Oracle Naming Conventions
Nothing is carved in stone, but these are the sort of rules I follow:
- Entities & Tables
- Attributes & Columns
- Keys & Their Columns
- Other Objects
- PL/SQL Variables
- File Extensions
Entities & Tables
All entity names should be singular and may have spaces. These are replaced with '_' by Oracle Designer during table creation.
APPLICATION APPLICATION FUNCTION APPLICATION FUNCTION ROLE
All table names should be plural. If the table name contains serveral words, only the last one should be plural.
APPLICATIONS APPLICATION_FUNCTIONS APPLICATION_FUNCTION_ROLES
All entities and tables should be defined a unique alias that is used as part of the foreign key definitions. The alias should be an abbreviation of the name.
APPLICATIONS = APPL (4) APPLICATION_FUNCTIONS = APFU (2:2) APPLICATION_FUNCTION_ROLES = APFR (2:1:1) APPLICATION_FUNCTION_ROLE_BANANAS = AFRB (1:1:1:1) APPLICATION_FUNCTION_ROLE_BANANA_APPLES = (Do what you like!)
The bracketed numbers indicate the number of letters used from each word in the name.
Oracle has a 30 character restriction on object names, so table aliases are useful to reduce the length of object names.
Attributes & Columns
Attributes and columns should not be prefixed with a table alias. For the most part this is unnecessary and often very messy.
Keys & Their Columns
Primary Keys are named after the table or its alias with the suffix of '_PK'.
Table : APPLICATIONS Primary Key: APPLICATIONS_PK or APPL_PK
Unique Keys are named after the table or its alias with the suffix of '_UK'. If more than one unique key is present you may need to add further information to make the key name unique.
Table : APPLICATIONS Unique Key : APPLICATIONS_UK or APPL_UK
Foreign Keys are usually named using the two table aliases, from and to, with the suffix of '_FK':
Relationship: APPLICATION_FUNCTIONS -> APPLICATIONS Foreign Key : APFU_APPL_FK
The foreign key column on the dependant table may be named using the full table name or the alias, along with the column name.
APPLICATION_FUNCTIONS.APPLICATION_ID -> APPLICATIONS.ID or APPLICATION_FUNCTIONS.APPL_ID -> APPLICATIONS.ID
I prefer the full table name, but the the 30 character limit forces the use of the alias at times.
Indexes are created implicitly to support PKs and UKs. These indexes have the same name as the constraint.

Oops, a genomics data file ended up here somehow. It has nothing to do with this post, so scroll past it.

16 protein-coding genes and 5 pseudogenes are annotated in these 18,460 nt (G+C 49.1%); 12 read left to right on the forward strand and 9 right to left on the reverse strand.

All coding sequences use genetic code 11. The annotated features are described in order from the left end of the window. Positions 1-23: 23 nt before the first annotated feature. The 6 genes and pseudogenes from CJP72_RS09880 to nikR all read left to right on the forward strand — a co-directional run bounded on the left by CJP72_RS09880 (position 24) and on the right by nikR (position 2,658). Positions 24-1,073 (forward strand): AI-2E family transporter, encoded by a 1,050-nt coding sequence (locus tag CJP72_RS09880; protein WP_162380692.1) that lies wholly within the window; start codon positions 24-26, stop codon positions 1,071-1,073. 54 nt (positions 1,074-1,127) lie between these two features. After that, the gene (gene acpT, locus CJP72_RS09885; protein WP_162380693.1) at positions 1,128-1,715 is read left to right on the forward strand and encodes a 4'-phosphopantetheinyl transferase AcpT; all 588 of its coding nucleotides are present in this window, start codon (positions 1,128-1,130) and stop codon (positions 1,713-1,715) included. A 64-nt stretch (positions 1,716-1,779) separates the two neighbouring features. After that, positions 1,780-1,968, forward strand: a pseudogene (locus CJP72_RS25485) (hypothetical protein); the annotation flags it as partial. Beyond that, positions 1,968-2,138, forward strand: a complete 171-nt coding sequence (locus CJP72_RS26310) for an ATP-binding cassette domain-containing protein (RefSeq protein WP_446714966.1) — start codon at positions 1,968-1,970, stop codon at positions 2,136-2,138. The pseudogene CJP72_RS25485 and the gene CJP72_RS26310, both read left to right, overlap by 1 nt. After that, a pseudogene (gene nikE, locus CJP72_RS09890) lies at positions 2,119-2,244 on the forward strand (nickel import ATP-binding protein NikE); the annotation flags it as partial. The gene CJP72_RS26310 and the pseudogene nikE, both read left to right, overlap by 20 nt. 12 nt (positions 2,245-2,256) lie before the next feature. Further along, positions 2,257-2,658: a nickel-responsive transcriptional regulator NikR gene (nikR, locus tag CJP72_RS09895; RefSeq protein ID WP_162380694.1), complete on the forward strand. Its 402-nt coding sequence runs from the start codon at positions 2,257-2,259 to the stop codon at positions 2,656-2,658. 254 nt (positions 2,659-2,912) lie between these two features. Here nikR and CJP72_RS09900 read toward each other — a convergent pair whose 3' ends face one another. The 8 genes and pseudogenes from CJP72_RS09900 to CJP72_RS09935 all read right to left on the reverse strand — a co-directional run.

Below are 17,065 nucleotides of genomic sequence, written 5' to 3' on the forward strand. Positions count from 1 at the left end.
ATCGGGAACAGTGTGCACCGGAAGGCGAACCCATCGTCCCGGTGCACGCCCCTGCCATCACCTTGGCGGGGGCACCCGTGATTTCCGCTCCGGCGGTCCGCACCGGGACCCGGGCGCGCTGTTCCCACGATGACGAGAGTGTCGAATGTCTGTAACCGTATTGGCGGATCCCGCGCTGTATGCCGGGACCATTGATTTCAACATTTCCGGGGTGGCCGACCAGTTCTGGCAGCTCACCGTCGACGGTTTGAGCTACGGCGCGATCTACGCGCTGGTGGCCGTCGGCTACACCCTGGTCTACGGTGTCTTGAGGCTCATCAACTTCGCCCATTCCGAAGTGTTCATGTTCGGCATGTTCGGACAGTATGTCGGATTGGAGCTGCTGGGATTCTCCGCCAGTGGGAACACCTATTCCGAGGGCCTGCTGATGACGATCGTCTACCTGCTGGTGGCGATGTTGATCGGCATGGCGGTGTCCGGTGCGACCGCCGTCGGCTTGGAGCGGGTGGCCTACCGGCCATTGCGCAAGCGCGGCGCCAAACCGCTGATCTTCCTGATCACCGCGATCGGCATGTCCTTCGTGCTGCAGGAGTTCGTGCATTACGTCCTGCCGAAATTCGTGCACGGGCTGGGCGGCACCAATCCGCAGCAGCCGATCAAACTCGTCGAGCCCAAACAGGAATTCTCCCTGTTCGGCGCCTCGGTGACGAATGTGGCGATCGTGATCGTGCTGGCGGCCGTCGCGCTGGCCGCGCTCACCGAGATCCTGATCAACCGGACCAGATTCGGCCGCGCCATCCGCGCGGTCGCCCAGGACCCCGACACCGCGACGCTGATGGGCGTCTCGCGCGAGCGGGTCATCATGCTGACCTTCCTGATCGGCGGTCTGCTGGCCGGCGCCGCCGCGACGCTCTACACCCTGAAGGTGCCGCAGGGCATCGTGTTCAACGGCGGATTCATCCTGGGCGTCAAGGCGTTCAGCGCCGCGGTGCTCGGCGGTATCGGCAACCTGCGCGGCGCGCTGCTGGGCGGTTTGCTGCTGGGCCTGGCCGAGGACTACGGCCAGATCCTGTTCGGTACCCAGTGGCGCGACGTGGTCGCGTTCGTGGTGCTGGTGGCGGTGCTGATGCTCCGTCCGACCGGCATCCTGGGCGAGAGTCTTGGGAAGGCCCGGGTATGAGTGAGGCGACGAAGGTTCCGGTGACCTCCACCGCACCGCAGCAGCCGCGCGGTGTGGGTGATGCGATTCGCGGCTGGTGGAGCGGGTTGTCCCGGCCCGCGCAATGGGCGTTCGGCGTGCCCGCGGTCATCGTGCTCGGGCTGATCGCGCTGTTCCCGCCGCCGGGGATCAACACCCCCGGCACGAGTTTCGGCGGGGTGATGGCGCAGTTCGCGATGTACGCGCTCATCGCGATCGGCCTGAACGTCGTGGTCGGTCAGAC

As a rule of thumb, all foreign key columns should be indexed. Indexes to support foreign keys should be named using the foreign key name with the suffix '_I'.
Foreign Key : APFU_APPL_FK Suporting Index: APFU_APPL_FK_I
Other indexes should be created with meaningful names, usually incorporating the table alias and the column name(s) where possible, along with the suffix '_I'.
Trigger names should be made up of the table name, an acronym representing the triggering action and the suffix "_TRG".
Table : APPLICATIONS Action: BEFORE INSERT STATEMENT-LEVEL Name : APPLICATION_BIS_TRG Action: AFTER INSERT AND UPDATE ROW-LEVEL Name : APPLICATION_AIUR_TRG
Other database objects have a suffix that identifies their object type.
Check Constraints : <name>_CHK Sequences : <name>_SEQ Views : <name>_V Materialized Views: <name>_MV Types : <name>_T Directories : <name>_DIR External Tables : <name>_EXT PL/SQL Packages : <name>_API PL/SQL Procedures : <name>_PRC PL/SQL Functions : <name>_FUN
PL/SQL variables are prefixed with a single letter, if possible, to indiate their type or usage.
Package Global Variables: g_variable_name Local Variables : l_variable_name Types : t_type_name Cursors : c_cursor_name Exceptions : e_exception_name Input Parameters : i_parameter_name Outut Parameters : o_parameter_name In/Out Parameters : io_parameter_name
Sometimes I flip back to using a generic "p_" prefix for parameters, regardless of their IN/OUT usage. Old habits dies hard.
File extensions include:
.pks – Package specification. .pkb – Package body. .sql – Everything else.
Hope this helps. Regards Tim...